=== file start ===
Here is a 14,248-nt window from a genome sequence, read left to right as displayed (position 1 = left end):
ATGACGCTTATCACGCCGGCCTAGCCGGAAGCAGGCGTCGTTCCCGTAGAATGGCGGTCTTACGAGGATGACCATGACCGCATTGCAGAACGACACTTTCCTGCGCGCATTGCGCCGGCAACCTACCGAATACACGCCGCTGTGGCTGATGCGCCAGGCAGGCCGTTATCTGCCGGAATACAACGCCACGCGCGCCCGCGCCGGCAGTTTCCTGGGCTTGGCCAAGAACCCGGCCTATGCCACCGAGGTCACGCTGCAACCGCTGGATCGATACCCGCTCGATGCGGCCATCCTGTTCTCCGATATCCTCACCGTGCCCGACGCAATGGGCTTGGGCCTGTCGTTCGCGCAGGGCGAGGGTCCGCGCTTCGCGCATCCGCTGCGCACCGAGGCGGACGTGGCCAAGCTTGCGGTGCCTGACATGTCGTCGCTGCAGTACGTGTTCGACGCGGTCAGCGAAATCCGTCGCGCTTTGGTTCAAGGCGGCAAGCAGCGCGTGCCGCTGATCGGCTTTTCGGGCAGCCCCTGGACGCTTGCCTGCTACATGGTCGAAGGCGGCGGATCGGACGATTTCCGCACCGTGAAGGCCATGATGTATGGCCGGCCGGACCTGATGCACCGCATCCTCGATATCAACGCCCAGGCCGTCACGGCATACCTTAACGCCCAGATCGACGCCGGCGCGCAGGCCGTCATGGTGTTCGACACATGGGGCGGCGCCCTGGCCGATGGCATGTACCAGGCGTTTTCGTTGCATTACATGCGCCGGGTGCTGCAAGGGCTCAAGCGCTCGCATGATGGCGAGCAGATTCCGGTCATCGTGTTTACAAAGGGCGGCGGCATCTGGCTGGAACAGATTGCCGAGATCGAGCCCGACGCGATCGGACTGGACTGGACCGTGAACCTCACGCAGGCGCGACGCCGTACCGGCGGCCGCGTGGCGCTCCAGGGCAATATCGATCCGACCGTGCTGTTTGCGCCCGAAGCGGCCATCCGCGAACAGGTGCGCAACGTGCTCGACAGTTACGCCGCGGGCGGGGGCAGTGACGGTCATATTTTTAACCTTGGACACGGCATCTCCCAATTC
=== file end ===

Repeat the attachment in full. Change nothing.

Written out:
Here is a 14,248-nt window from a genome sequence, read left to right as displayed (position 1 = left end):
ATGACGCTTATCACGCCGGCCTAGCCGGAAGCAGGCGTCGTTCCCGTAGAATGGCGGTCTTACGAGGATGACCATGACCGCATTGCAGAACGACACTTTCCTGCGCGCATTGCGCCGGCAACCTACCGAATACACGCCGCTGTGGCTGATGCGCCAGGCAGGCCGTTATCTGCCGGAATACAACGCCACGCGCGCCCGCGCCGGCAGTTTCCTGGGCTTGGCCAAGAACCCGGCCTATGCCACCGAGGTCACGCTGCAACCGCTGGATCGATACCCGCTCGATGCGGCCATCCTGTTCTCCGATATCCTCACCGTGCCCGACGCAATGGGCTTGGGCCTGTCGTTCGCGCAGGGCGAGGGTCCGCGCTTCGCGCATCCGCTGCGCACCGAGGCGGACGTGGCCAAGCTTGCGGTGCCTGACATGTCGTCGCTGCAGTACGTGTTCGACGCGGTCAGCGAAATCCGTCGCGCTTTGGTTCAAGGCGGCAAGCAGCGCGTGCCGCTGATCGGCTTTTCGGGCAGCCCCTGGACGCTTGCCTGCTACATGGTCGAAGGCGGCGGATCGGACGATTTCCGCACCGTGAAGGCCATGATGTATGGCCGGCCGGACCTGATGCACCGCATCCTCGATATCAACGCCCAGGCCGTCACGGCATACCTTAACGCCCAGATCGACGCCGGCGCGCAGGCCGTCATGGTGTTCGACACATGGGGCGGCGCCCTGGCCGATGGCATGTACCAGGCGTTTTCGTTGCATTACATGCGCCGGGTGCTGCAAGGGCTCAAGCGCTCGCATGATGGCGAGCAGATTCCGGTCATCGTGTTTACAAAGGGCGGCGGCATCTGGCTGGAACAGATTGCCGAGATCGAGCCCGACGCGATCGGACTGGACTGGACCGTGAACCTCACGCAGGCGCGACGCCGTACCGGCGGCCGCGTGGCGCTCCAGGGCAATATCGATCCGACCGTGCTGTTTGCGCCCGAAGCGGCCATCCGCGAACAGGTGCGCAACGTGCTCGACAGTTACGCCGCGGGCGGGGGCAGTGACGGTCATATTTTTAACCTTGGACACGGCATCTCCCAATTC